It’s time to think about being your own corporation

I had lunch with a friend of mine today who recently completed a stint as a contract CFO. It was his decision to resign as he felt the company was not progressing and it was time to look toward new horizons. What I found to be particularly interesting was that he has incorporated himself as his own LLC and we agreed that more people should consider that option.

Different from freelance, incorporating oneself positions the worker to gain health insurance and retirement benefits as a corporation of one. It requires research to find the best prices for those things but it can be done at a much more reasonable cost than as an individual.

The agreement in Congress on Tuesday , highlights my idea that people should not expect to be taken care of by the government or the company they work for. Medicare, Medicaid and Social Security account for 40% of the budget spending in the United States. Clearly this has to change if the U.S. is going to make any headway in reducing the ever-increasing deficit.

Many people stay in jobs they do not care for, working for bosses they cannot stand and with people they despise. Why? Mostly for the benefit packages offered. Healthcare for an individual is beyond an affordable reach for most Americans and a retirement plan without a corporate match can be daunting. Yet the current 9.2% unemployment rate is in part due to corporations’ reticence in hiring full time employees due to the benefit packages they must provide – as well as the government mandated family leave and unpaid time off statutes.

Incorporating oneself is one way to approach the situation. Since corporations prefer to hire contract employees, hiring a ‘company of one’ to provide a specific service over a specific time offers flexibility to both the employee and corporation. People under 35 today do not expect loyalty from their employer. In fact they appear to embrace the idea of changing jobs and finding new and interesting work challenges. Of course obtaining healthcare and benefits as a corporation of one isn’t always easy as it takes discipline and planning.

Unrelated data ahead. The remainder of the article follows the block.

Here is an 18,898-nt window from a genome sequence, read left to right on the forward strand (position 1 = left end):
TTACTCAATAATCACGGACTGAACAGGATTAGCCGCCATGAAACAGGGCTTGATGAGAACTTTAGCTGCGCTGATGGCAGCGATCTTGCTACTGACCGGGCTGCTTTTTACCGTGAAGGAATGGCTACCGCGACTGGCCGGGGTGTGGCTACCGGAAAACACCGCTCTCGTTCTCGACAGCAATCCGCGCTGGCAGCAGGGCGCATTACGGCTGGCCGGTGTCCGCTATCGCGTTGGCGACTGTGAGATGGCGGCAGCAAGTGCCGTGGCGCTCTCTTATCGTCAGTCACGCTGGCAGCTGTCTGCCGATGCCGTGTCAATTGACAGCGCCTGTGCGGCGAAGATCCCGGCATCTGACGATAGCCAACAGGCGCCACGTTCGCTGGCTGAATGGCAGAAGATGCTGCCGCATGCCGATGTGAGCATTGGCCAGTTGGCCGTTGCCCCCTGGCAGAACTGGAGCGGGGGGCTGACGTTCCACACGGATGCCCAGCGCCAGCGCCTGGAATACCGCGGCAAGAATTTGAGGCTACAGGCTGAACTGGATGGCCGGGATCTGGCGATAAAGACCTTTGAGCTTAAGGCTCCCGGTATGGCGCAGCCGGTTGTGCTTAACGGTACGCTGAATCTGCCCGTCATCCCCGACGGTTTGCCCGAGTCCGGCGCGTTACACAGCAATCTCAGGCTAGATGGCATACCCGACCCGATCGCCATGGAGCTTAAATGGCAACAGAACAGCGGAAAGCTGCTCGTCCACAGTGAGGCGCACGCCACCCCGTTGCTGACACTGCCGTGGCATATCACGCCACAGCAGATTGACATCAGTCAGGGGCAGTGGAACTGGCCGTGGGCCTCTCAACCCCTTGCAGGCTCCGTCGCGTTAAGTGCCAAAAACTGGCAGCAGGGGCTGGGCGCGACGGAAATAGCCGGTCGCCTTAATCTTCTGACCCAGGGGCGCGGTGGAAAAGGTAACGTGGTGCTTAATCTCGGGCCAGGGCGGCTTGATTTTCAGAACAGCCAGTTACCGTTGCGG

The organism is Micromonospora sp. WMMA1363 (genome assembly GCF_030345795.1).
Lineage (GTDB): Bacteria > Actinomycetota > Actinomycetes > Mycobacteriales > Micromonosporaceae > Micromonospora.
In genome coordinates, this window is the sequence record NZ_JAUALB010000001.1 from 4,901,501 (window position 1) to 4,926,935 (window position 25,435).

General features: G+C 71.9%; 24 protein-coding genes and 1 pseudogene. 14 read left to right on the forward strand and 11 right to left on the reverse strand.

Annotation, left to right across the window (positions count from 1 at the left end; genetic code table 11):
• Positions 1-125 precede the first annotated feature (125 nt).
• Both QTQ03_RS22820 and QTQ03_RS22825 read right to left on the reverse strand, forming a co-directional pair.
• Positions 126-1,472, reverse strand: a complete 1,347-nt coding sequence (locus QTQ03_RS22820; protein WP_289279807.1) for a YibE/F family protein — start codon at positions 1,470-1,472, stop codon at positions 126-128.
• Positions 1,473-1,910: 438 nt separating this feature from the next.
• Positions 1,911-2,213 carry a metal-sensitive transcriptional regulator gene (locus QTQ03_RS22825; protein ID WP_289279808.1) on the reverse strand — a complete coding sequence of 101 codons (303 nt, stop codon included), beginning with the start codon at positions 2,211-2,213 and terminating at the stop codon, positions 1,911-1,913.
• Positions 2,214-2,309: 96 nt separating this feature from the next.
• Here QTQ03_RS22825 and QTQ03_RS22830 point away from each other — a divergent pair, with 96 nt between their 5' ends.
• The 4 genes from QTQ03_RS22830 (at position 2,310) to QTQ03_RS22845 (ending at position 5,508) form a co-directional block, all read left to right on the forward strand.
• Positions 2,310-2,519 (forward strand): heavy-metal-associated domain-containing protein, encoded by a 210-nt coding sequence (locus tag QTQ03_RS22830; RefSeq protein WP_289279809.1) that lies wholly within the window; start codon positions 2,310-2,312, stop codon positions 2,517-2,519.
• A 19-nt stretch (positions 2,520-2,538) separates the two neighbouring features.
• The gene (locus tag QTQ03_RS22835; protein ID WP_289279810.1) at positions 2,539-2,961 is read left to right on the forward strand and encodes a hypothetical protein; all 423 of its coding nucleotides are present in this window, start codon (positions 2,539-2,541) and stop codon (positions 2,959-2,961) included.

On the other hand it is a possible new way for many people to work. If you do not care for the engagement that you are working on you can exit that particular engagement. The idea being that you should have more than one engagement in the hopper at any given time. As a corporation of one you command a higher fee than a salaried employee. Without healthcare and benefits mucking up the works a company can pay you for your true value and not the aggregated value of having to cover everyone the same regardless of performance or need.

It’s not for everyone and I realize for many people this is an unthinkable approach, but in times of turmoil there have to be alternate ways of thinking about how people wish to conduct their professional lives. What I am suggesting is that the days of hooking on with an employer who would nurture your career and keep you on independent of personal or company performance – are gone forever. It’s a mercenary world out there and people need to know that there are other ways to make a living than simply working for the man.

How about working for yourself

About markkolier

Futurist, entrepreneur, left lane driver, baseball lover
This entry was posted in Best business practices, Innovation, Living in the World Today and tagged , , , , . Bookmark the permalink.

3 Responses to It’s time to think about being your own corporation

  1. Nader Ashway says:

    Interesting post, Mark. A community of corporations of one could provide an interesting object study in how services are exchanged and expertises are shared. A totally new business model structure. Hmmm.

    However, it does impose upon each person who would pursue such a path that an understanding of brand, or at least a clearly identifiable value proposition be formed for each “individual” corporate entity. Different from individual “strengths,” each corporate value proposition could be used as larger corporations scan the professional landscape during the procurement process.

    Interesting thought indeed.
    Nader Ashway


  2. Terry Melia says:

    Great thought-provoking piece, Mark. I just got laid off (after 14 years) by the Upper Deck Company, so I am actually considering making myself into a LLC. Your points hit home loud and clear, especially as I ponder writing that first check for COBRA medical coverage for my family. I am a valuable commodity and I know I can find work, but the possibility of making myself a LLC is really intriguing. You may have just provided me with the kick in the pants to get it done. Thanks.

    Terry Melia


    • markkolier says:

      Thanks for the comment Terry and am always happy to have an impact (however little it may be) on what people might think. You hit the nail on the head – you are a valuable commodity. Somehow the corporate world can rob people of that value. Portability is freedom more than anything else. Good luck and thanks for the comment.


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